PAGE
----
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Monday, July 30, 2007

WWMD: What Would Malthus Do?

An article in this week's Economist discusses recent history and current trends in world population.

If you'll recall the "Logistic Equation" from precalculus or calculus, you know that certain things, such as population growth and predator-prey relationships, can be shown with a nifty formula, involving an ugly thing called the natural number "e." When graphed, this renders an s-shaped curve, or what looks like a sideways graph of tangent.

Basically, it means that populations tend to grow slowly at first, then reach a critical number that sends the species population soaring through reproduction, until environmental effects (shortage of food, disease, predators, or crowding) force members of the population out, or dead. The curve levels out and maintains what would appear to be a long-term stable number, ceteris paribus.

Numbers are still growing; but recently—it is impossible to know exactly when—an inflection point seems to have been reached. The rate of population increase began to slow. In more and more countries, women started having fewer children than the number required to keep populations stable. Four out of nine people already live in countries in which the fertility rate has dipped below the replacement rate. Last year the United Nations said it thought the world's average fertility would fall below replacement by 2025. Demographers expect the global population to peak at around 10 billion (it is now 6.5 billion) by mid-century.

I would wager this recent inflection point has something to do with the signals we are receiving from our environment. Increased income, wealth, and abundance of materials has given rise to a shift in attitudes among young professionals, whom would rather use disposable income to enjoy themselves than save for a child's college, especially when costs are rising as rapidly as their are in the knowledge economy.
Think of twentysomethings as a single workforce, the best educated there is. In Japan (see article), that workforce will shrink by a fifth in the next decade—a considerable loss of knowledge and skills... In Japan, rural areas have borne the brunt of population decline, which is so bad that one village wants to give up and turn itself into an industrial-waste dump.

Well, hardly a poor use of resources if its a choice willingly made. But it begs the question: how much does the "labor" or "human capital" part of the production function really affect the makeup of an economy?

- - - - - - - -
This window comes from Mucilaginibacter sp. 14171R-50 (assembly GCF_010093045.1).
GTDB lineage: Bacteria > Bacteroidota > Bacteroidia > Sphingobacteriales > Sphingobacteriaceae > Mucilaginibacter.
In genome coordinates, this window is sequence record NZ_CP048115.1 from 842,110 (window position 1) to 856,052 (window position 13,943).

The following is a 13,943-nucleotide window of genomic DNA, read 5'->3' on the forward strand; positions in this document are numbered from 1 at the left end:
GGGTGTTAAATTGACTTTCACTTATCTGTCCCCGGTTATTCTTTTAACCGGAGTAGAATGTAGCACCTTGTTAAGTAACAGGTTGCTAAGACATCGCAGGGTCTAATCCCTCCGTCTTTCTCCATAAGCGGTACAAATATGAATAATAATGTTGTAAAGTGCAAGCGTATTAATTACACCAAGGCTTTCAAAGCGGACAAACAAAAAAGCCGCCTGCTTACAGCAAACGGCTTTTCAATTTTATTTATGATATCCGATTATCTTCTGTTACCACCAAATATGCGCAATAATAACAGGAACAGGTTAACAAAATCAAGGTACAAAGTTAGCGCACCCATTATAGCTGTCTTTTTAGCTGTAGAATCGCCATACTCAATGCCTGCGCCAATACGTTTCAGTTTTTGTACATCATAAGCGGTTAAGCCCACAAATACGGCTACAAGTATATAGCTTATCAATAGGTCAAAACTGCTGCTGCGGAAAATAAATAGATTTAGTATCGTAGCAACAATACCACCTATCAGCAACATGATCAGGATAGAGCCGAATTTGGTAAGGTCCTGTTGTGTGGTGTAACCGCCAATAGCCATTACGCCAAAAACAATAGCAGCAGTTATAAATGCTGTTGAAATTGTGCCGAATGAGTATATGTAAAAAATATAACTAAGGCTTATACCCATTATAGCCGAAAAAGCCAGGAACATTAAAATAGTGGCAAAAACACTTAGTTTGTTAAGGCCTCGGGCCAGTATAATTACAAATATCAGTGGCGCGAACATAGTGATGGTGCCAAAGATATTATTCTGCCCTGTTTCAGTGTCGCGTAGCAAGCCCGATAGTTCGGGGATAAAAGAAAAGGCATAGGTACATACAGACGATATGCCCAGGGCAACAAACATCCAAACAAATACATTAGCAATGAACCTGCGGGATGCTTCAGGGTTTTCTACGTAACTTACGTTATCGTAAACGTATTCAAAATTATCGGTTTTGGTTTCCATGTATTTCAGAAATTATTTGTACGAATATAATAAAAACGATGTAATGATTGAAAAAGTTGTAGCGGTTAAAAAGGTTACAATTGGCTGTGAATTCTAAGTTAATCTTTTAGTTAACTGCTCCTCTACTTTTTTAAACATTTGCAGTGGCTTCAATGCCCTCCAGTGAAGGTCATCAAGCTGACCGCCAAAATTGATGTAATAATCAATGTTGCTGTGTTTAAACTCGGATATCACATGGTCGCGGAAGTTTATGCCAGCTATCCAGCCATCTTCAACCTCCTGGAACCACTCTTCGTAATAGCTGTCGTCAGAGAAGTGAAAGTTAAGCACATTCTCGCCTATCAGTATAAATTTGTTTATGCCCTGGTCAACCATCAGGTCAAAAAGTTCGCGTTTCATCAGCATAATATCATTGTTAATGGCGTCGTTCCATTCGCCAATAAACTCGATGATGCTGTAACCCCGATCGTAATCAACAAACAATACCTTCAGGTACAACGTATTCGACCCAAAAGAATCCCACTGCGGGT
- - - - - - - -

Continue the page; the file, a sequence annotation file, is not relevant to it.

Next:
States should not be in the business of pushing people to have babies. If women decide to spend their 20s clubbing rather than child-rearing, and their cash on handbags rather than nappies, that's up to them.

Really? That's interesting, because an article from Medical News Today discusses some of the incentives Estonia is using to entice its young females to have multiple children. From that article:
Estonia provides employed women who have children with their monthly salary, up to $1,560 monthly, over a 15-month period and unemployed women with $200 monthly.

Whatever the measures, governments tend to protect their investments in capital and infrastructure and have been known to wage war, from time to time, over resources. So why not protect human capital as well?

more people + better education = economic growth

2 comments:

Juris Naturalist said...

I read other portions of this study, and it really gave me pause, because I have been quick to say that Malthus was wrong. I still do, but I am more open to being proven wrong than I was.

I think the increase in human capital may contribute to lower birth rates. As people are able to eek out a living more easily without their children working for them then they have less incentives to have children. As manual labor becomes a smaller portion of all economies, fewer people are needed.

It's obviously more complex than that, but still interesting.

Happy Trail Treader said...

An interesting point you bring up is the "Human Labor" as capital. As you know,in the industrialized countries technology is replacing this "human labor" in large areas of the market. In textiles (that have not moved overseas), one person is doing the job of 20. As this technology makes its way into the rising industrial nations (in mining, textiles, other natural resource harvesting) the labor demand there will fall as well. Production will only increase with these advancements in technology, which will bring a higher standard of living to the fewer people needed to enjoy it. A result SHOULD be one of homeostasis, where our production meets our consumption needs (until conditions change, e.g. Malthus). And again, it is a little more complex than just a labor question...